The Pioneer plaques are a pair of aluminum plaques which were placed on board the Pioneer 10 and Pioneer 11 Spacecraft, featuring a pictorial message from humanity, in case either Pioneer 10 or 11 are intercepted by extraterrestrial beings. The plaques show the nude figures of a human male and female along with several symbols that are designed to provide information about the origin of the spacecraft.
The Pioneer spacecraft were the first human-built objects to leave the solar system. The plaque is attached to the antenna support struts in a position that shields it from erosion by stellar dust.
The Voyager Golden Record, a much more complex and detailed message using (then) state-of-the-art media, was attached to the Voyager spacecraft launched in 1977.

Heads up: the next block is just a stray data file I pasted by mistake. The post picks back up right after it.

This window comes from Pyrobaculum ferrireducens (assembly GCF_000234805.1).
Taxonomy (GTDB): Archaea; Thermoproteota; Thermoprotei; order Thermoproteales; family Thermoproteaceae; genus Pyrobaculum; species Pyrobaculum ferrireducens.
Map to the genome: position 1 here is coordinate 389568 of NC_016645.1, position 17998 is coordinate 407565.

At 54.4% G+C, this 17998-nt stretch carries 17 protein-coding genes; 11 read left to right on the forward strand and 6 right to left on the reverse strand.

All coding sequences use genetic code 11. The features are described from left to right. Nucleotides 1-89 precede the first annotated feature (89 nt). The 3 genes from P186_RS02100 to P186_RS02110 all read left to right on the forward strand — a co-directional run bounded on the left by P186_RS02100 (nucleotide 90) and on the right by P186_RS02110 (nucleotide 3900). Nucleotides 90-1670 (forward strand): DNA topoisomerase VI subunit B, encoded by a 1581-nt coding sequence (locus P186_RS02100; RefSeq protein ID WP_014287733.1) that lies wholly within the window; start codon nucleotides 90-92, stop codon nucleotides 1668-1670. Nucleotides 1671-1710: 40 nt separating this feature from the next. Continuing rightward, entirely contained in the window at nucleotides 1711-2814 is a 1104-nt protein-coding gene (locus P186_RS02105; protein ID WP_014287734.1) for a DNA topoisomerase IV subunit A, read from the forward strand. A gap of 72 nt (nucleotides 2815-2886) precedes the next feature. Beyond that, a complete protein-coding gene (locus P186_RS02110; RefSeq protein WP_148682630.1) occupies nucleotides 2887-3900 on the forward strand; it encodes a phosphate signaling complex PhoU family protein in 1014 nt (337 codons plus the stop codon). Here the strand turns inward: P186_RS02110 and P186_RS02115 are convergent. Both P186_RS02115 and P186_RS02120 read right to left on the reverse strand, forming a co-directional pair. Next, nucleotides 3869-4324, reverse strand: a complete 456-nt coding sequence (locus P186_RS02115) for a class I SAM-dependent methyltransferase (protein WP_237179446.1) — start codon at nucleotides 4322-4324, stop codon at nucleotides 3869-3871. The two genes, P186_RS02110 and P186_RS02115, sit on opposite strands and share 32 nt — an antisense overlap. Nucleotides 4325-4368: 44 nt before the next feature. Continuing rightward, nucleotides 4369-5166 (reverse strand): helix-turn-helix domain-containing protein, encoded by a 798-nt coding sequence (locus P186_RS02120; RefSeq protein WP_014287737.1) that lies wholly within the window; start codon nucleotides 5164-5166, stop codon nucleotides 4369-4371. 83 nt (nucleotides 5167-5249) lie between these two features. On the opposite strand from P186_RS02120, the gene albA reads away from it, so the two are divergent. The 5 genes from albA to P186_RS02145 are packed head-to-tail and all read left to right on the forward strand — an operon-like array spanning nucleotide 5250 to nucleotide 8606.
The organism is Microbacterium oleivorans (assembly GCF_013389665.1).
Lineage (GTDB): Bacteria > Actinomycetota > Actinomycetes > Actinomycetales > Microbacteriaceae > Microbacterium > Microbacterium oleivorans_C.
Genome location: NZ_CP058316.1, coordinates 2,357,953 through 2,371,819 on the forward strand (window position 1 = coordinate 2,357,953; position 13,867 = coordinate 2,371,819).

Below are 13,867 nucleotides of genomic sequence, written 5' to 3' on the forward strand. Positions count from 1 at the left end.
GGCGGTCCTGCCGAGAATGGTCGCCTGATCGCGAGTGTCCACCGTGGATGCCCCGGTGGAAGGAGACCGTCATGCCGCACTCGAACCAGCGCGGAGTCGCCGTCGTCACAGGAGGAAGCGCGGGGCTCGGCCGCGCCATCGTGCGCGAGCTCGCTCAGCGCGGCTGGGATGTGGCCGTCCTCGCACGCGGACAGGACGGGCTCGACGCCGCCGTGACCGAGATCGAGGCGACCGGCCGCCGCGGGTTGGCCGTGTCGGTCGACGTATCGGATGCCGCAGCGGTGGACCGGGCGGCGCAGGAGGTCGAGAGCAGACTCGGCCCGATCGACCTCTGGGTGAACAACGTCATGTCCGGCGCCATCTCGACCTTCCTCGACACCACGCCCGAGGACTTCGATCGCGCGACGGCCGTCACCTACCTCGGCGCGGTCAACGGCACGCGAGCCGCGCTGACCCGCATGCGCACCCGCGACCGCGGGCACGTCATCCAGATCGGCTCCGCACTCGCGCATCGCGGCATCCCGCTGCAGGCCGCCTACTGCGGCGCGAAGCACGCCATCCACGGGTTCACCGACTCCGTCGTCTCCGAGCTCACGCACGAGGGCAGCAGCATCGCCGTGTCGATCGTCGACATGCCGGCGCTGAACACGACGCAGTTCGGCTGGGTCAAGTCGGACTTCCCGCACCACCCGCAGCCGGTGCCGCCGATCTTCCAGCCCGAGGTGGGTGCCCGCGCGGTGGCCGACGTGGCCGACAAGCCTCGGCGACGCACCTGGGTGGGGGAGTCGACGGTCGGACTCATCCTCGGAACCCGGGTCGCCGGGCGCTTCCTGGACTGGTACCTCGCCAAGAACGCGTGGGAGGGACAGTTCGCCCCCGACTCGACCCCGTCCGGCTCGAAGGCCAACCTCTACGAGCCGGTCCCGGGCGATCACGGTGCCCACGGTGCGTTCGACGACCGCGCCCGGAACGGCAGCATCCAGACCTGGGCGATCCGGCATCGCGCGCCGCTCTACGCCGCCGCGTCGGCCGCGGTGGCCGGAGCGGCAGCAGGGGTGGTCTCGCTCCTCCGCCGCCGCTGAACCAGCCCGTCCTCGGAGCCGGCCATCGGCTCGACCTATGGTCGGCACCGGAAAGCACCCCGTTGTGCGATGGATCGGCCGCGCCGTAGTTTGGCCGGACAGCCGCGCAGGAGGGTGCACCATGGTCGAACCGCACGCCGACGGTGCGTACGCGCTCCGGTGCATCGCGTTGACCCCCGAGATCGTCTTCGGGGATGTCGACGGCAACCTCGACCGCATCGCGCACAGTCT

The original idea, that the Pioneer spacecraft should carry a message from mankind, was first mentioned by Eric Burgess when he visited the Jet Propulsion Laboratory in Pasadena California during the Mariner 9 mission. Together with Richard Hoagland, he approached Dr. Carl Sagan, who had lectured about communication with extraterrestrial intelligences at a conference in Crimea.
Dr. Sagan was enthusiastic about the idea of sending a message with the Pioneer spacecraft. NASA agreed to the plan and gave him three weeks to prepare a message. Together with Dr. Frank Drake he designed the plaque, and the artwork was prepared by Sagan's then wife Linda Salzman Sagan.
The first plaque was launched with Pioneer 10 on March 2, 1972, and the second followed with Pioneer 11 on April 5, 1973. Both spacecraft left the solar system in the 1980s.